Milton Verberg, Pearl Harbor hero, passed away Dec. 19 in Orange. He was 98.

Milton was a real cowboy in New Mexico, hailing originally from Wisconsin. In the fall of 1941, he enlisted in the U.S. Army, was trained as a medic in San Francisco, and chose to transfer to Pearl Harbor.

While on leave there, he was in a bus at Hickam Field and headed for Waikiki Beach. At that moment, the Dec. 7 attack at Pearl Harbor began.

In returning to Fort Shafter, he was ordered to the hospital to await the injured. He refused and returned to Hickam Field to aid the wounded there.

Later, hit in the face by shrapnel from a bomb, he was again ordered to the hospital, this time for himself. Again he refused, and stayed to help those more seriously wounded than he.

Near the end of the attack, he watched the last nine Japanese aircraft fly overhead. He could clearly see the lead pilot in the Japanese plane.

Two years later, in 1943, on duty at Waikakalaua Hospital on Oahu, Milton met Lt. Maureen Strever, a nurse. They married that May, and from that union had a daughter, Kathleen, after the war.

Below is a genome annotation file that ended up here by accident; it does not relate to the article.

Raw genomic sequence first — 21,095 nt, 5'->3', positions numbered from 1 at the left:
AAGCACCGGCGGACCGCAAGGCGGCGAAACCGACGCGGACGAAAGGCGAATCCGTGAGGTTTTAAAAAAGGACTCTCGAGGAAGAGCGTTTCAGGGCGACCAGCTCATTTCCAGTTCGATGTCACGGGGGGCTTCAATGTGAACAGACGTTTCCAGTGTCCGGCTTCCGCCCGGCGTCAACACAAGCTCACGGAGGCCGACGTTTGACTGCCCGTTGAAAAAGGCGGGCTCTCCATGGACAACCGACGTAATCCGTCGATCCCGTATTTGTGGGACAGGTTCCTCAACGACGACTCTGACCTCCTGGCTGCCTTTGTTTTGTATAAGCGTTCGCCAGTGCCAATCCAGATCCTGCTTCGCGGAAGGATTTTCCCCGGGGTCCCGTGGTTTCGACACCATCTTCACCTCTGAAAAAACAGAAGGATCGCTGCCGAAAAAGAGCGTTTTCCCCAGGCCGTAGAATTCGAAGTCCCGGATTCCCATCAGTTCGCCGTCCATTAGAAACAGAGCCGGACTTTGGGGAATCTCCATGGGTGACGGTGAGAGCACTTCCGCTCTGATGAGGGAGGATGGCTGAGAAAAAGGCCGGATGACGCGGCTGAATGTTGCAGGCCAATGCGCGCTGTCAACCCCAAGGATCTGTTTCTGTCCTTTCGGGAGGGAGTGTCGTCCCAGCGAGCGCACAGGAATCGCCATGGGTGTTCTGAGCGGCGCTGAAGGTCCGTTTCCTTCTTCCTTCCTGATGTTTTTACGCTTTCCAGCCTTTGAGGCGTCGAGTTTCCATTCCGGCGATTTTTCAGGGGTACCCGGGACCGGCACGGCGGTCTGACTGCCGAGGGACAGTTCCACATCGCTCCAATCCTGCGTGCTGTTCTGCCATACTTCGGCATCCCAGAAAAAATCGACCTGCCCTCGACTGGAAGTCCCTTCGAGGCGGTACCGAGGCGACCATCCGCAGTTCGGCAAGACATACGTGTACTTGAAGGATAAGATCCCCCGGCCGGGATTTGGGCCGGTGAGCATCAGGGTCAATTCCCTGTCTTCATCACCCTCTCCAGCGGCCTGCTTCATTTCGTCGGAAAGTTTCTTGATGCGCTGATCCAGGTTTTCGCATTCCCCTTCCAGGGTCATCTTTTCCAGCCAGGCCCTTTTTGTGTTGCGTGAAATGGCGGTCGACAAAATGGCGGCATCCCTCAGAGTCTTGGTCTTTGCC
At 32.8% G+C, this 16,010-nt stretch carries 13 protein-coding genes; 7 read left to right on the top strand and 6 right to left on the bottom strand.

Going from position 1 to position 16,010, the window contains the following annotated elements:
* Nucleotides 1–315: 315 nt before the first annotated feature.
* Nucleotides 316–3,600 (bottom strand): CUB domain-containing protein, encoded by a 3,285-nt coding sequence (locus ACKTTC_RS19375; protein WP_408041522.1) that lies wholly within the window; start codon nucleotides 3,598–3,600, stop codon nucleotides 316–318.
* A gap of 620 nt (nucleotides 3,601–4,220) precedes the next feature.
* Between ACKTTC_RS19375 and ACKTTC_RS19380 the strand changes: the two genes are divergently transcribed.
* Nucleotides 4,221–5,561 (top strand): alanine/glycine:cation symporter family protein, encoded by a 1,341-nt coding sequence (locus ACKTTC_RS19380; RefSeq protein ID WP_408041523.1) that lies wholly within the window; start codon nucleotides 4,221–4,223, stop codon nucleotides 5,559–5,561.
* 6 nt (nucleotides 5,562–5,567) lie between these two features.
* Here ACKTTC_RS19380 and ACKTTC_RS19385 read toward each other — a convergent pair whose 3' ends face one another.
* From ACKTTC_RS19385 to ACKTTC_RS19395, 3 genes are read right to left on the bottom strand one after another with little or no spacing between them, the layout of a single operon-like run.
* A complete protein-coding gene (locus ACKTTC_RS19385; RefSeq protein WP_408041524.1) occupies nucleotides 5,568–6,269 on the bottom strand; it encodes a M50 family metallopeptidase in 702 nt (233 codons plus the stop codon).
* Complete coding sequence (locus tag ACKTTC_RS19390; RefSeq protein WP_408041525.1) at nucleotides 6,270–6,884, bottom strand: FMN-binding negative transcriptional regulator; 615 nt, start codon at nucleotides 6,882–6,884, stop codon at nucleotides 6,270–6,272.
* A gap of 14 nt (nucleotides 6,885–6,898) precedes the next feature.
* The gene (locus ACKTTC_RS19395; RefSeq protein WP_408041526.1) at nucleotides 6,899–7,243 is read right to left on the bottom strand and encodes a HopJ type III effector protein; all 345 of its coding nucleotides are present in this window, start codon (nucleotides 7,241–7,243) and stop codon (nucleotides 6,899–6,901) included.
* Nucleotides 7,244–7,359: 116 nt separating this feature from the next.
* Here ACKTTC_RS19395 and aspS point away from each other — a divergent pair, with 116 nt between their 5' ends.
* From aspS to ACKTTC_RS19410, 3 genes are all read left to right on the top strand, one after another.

Decades later, at the 50th anniversary commemoration at Pearl Harbor, he met that same Japanese flight leader he had seen during the attack at Pearl Harbor. In 2016, on the 75th anniversary of the attack, a book was published detailing both of their first-person accounts of the event.

Living in Orange, Milton lost his beloved Maureen some 15 years ago, and leaves behind his daughter Kathleen. Milton Verberg was not just a survivor of Pearl Harbor, he was a hero, with a Bronze Star to prove it.Type your paragraph here.

January 2020

Milton Walter Verberg